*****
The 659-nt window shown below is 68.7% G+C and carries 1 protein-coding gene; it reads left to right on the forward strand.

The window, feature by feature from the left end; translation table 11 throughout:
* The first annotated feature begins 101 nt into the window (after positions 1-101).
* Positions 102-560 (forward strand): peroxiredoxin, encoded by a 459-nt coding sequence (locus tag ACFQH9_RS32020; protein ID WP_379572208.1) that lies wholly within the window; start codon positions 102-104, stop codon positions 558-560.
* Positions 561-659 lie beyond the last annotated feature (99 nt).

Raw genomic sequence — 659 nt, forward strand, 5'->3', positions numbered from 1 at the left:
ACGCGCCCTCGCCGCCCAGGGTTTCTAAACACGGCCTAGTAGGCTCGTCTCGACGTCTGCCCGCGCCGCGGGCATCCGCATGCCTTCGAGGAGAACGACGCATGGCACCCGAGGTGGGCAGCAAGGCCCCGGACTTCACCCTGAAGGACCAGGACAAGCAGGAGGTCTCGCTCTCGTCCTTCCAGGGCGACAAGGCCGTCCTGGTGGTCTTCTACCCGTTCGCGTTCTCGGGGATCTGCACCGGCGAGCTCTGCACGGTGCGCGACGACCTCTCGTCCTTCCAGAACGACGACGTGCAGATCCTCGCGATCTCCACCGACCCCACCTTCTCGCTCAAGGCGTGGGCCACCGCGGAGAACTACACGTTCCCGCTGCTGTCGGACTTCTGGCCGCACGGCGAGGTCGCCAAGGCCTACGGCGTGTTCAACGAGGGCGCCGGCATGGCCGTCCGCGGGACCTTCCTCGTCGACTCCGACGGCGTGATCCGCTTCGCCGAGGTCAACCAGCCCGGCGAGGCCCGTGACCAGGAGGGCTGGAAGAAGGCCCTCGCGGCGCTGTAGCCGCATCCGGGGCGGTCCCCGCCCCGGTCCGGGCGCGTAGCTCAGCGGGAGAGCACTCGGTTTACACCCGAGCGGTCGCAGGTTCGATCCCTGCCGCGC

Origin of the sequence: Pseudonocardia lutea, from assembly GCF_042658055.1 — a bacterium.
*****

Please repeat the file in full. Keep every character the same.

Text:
The 659-nt window shown below is 68.7% G+C and carries 1 protein-coding gene; it reads left to right on the forward strand.

The window, feature by feature from the left end; translation table 11 throughout:
* The first annotated feature begins 101 nt into the window (after positions 1-101).
* Positions 102-560 (forward strand): peroxiredoxin, encoded by a 459-nt coding sequence (locus tag ACFQH9_RS32020; protein ID WP_379572208.1) that lies wholly within the window; start codon positions 102-104, stop codon positions 558-560.
* Positions 561-659 lie beyond the last annotated feature (99 nt).

Raw genomic sequence — 659 nt, forward strand, 5'->3', positions numbered from 1 at the left:
ACGCGCCCTCGCCGCCCAGGGTTTCTAAACACGGCCTAGTAGGCTCGTCTCGACGTCTGCCCGCGCCGCGGGCATCCGCATGCCTTCGAGGAGAACGACGCATGGCACCCGAGGTGGGCAGCAAGGCCCCGGACTTCACCCTGAAGGACCAGGACAAGCAGGAGGTCTCGCTCTCGTCCTTCCAGGGCGACAAGGCCGTCCTGGTGGTCTTCTACCCGTTCGCGTTCTCGGGGATCTGCACCGGCGAGCTCTGCACGGTGCGCGACGACCTCTCGTCCTTCCAGAACGACGACGTGCAGATCCTCGCGATCTCCACCGACCCCACCTTCTCGCTCAAGGCGTGGGCCACCGCGGAGAACTACACGTTCCCGCTGCTGTCGGACTTCTGGCCGCACGGCGAGGTCGCCAAGGCCTACGGCGTGTTCAACGAGGGCGCCGGCATGGCCGTCCGCGGGACCTTCCTCGTCGACTCCGACGGCGTGATCCGCTTCGCCGAGGTCAACCAGCCCGGCGAGGCCCGTGACCAGGAGGGCTGGAAGAAGGCCCTCGCGGCGCTGTAGCCGCATCCGGGGCGGTCCCCGCCCCGGTCCGGGCGCGTAGCTCAGCGGGAGAGCACTCGGTTTACACCCGAGCGGTCGCAGGTTCGATCCCTGCCGCGC

Origin of the sequence: Pseudonocardia lutea, from assembly GCF_042658055.1 — a bacterium.